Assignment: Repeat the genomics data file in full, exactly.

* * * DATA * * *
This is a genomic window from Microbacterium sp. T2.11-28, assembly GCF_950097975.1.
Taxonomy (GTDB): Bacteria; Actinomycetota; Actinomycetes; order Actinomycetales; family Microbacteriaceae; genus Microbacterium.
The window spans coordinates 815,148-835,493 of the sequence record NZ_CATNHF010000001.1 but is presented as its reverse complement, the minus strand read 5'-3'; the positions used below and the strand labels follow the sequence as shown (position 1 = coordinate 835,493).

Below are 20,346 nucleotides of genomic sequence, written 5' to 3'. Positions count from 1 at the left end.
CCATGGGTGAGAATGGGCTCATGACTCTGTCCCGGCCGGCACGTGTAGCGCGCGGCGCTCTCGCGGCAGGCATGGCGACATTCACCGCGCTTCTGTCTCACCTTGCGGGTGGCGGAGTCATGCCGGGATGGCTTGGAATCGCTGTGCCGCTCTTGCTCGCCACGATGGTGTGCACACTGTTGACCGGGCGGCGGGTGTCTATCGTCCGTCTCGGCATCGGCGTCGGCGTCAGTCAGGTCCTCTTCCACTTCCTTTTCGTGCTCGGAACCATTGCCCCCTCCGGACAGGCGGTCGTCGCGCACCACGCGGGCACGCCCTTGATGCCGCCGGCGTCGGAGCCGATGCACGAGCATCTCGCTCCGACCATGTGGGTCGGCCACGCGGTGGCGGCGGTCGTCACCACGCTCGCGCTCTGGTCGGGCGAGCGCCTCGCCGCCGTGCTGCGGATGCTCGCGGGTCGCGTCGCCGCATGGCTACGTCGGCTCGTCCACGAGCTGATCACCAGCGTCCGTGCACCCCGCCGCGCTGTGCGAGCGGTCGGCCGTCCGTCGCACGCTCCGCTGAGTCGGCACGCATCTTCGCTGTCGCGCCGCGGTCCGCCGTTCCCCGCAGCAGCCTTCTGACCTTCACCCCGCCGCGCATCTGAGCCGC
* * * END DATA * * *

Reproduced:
This is a genomic window from Microbacterium sp. T2.11-28, assembly GCF_950097975.1.
Taxonomy (GTDB): Bacteria; Actinomycetota; Actinomycetes; order Actinomycetales; family Microbacteriaceae; genus Microbacterium.
The window spans coordinates 815,148-835,493 of the sequence record NZ_CATNHF010000001.1 but is presented as its reverse complement, the minus strand read 5'-3'; the positions used below and the strand labels follow the sequence as shown (position 1 = coordinate 835,493).

Below are 20,346 nucleotides of genomic sequence, written 5' to 3'. Positions count from 1 at the left end.
CCATGGGTGAGAATGGGCTCATGACTCTGTCCCGGCCGGCACGTGTAGCGCGCGGCGCTCTCGCGGCAGGCATGGCGACATTCACCGCGCTTCTGTCTCACCTTGCGGGTGGCGGAGTCATGCCGGGATGGCTTGGAATCGCTGTGCCGCTCTTGCTCGCCACGATGGTGTGCACACTGTTGACCGGGCGGCGGGTGTCTATCGTCCGTCTCGGCATCGGCGTCGGCGTCAGTCAGGTCCTCTTCCACTTCCTTTTCGTGCTCGGAACCATTGCCCCCTCCGGACAGGCGGTCGTCGCGCACCACGCGGGCACGCCCTTGATGCCGCCGGCGTCGGAGCCGATGCACGAGCATCTCGCTCCGACCATGTGGGTCGGCCACGCGGTGGCGGCGGTCGTCACCACGCTCGCGCTCTGGTCGGGCGAGCGCCTCGCCGCCGTGCTGCGGATGCTCGCGGGTCGCGTCGCCGCATGGCTACGTCGGCTCGTCCACGAGCTGATCACCAGCGTCCGTGCACCCCGCCGCGCTGTGCGAGCGGTCGGCCGTCCGTCGCACGCTCCGCTGAGTCGGCACGCATCTTCGCTGTCGCGCCGCGGTCCGCCGTTCCCCGCAGCAGCCTTCTGACCTTCACCCCGCCGCGCATCTGAGCCGC